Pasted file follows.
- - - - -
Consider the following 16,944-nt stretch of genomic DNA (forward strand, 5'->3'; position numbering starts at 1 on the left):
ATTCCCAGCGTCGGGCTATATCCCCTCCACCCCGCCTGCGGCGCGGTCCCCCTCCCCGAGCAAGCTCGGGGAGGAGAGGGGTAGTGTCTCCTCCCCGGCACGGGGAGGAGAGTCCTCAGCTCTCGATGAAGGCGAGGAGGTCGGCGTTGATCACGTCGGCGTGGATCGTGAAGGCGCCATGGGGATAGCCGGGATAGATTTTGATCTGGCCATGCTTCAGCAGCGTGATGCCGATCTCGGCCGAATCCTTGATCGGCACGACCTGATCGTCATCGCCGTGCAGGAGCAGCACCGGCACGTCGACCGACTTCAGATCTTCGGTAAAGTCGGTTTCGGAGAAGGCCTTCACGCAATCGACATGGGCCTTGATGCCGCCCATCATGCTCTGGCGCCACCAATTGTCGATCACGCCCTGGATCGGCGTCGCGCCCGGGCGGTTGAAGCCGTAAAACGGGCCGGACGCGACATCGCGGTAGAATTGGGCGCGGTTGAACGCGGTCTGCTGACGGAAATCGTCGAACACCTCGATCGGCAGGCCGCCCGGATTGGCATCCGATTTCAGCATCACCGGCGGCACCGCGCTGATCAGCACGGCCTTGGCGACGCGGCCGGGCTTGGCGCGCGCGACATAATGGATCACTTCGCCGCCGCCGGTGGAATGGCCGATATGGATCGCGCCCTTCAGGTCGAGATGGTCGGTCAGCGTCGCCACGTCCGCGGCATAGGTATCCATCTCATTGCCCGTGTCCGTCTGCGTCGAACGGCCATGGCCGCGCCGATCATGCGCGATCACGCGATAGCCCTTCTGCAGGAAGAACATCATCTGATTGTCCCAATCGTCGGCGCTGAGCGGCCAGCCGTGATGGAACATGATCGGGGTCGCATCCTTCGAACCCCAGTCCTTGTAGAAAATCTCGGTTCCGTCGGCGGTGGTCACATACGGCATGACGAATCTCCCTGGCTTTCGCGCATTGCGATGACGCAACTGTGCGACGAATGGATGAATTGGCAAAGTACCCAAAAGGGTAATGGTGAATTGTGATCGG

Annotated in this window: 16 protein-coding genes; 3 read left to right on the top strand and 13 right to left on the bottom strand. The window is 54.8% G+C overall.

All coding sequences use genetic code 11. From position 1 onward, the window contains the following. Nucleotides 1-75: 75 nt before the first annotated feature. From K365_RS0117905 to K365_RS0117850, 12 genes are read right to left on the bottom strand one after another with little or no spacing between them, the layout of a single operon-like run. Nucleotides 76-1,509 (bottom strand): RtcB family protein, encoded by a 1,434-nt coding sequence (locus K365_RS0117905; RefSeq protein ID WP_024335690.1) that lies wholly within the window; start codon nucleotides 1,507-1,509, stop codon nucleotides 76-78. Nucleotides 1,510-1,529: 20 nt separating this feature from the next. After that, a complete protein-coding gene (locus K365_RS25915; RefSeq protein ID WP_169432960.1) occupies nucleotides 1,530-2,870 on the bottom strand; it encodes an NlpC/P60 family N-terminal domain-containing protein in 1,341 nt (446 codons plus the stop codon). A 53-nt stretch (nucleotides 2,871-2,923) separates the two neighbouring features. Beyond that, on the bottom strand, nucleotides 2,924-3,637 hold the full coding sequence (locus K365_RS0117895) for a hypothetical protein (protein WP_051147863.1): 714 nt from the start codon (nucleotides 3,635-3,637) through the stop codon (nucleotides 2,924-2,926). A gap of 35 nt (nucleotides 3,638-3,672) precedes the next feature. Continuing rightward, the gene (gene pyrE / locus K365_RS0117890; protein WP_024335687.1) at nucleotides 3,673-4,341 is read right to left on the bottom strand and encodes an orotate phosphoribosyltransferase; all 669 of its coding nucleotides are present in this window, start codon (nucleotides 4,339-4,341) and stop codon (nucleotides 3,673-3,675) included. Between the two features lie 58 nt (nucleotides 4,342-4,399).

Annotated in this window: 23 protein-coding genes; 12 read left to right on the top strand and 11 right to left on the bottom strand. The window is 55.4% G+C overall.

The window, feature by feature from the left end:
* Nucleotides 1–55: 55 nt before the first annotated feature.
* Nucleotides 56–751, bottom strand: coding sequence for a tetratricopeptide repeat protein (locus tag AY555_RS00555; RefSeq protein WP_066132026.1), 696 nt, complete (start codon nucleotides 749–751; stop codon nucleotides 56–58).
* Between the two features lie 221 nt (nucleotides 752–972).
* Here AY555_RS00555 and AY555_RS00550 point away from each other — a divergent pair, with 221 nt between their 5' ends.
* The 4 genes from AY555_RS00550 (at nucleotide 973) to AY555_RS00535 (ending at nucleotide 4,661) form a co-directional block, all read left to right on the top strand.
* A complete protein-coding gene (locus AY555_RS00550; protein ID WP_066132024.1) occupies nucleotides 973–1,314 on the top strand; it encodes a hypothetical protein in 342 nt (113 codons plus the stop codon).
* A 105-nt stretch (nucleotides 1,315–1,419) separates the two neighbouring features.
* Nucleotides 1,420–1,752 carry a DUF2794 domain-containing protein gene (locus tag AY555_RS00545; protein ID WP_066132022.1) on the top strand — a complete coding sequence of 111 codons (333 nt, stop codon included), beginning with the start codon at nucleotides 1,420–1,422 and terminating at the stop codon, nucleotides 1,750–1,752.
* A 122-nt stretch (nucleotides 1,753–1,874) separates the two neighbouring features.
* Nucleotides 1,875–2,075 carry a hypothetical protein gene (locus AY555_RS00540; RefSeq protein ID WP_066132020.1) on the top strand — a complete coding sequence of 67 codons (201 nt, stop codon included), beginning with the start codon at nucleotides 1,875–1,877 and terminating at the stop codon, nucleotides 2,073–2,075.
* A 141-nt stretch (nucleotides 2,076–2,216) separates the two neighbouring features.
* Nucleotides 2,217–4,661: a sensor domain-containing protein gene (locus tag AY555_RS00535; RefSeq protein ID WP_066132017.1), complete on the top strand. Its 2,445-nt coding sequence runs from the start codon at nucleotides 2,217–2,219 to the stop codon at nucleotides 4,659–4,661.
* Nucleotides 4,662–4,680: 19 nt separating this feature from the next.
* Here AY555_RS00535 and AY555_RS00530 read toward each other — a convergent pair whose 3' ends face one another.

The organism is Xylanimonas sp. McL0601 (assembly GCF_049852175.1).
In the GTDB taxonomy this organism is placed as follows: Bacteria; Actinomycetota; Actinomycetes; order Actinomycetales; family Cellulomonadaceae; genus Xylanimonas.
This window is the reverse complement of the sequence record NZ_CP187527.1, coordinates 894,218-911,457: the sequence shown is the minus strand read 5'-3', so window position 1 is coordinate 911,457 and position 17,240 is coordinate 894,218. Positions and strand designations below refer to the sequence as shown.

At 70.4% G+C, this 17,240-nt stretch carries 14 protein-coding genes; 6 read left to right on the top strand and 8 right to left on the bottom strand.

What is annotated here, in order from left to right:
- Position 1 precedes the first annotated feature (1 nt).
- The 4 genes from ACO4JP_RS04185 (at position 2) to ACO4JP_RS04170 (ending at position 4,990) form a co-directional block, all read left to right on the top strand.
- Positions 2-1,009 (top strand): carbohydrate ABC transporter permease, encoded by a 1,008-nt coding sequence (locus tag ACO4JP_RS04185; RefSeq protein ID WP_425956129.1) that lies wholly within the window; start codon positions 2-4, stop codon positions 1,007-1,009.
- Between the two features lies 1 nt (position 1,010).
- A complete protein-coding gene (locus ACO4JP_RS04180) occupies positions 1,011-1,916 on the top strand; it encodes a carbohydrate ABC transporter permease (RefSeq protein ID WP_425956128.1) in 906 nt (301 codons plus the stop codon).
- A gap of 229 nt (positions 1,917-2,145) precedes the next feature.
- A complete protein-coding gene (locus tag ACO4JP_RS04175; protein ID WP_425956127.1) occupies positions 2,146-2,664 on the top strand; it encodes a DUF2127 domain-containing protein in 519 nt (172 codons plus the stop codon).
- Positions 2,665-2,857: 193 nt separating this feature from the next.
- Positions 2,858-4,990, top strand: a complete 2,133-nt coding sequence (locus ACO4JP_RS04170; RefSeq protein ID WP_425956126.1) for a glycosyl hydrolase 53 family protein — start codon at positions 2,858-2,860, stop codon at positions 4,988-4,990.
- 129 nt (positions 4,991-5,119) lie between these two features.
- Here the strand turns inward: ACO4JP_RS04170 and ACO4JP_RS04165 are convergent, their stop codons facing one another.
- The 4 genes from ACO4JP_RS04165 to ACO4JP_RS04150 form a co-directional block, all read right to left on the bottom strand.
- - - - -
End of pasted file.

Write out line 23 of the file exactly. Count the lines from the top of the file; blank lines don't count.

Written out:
This window is the reverse complement of the sequence record NZ_CP187527.1, coordinates 894,218-911,457: the sequence shown is the minus strand read 5'-3', so window position 1 is coordinate 911,457 and position 17,240 is coordinate 894,218. Positions and strand designations below refer to the sequence as shown.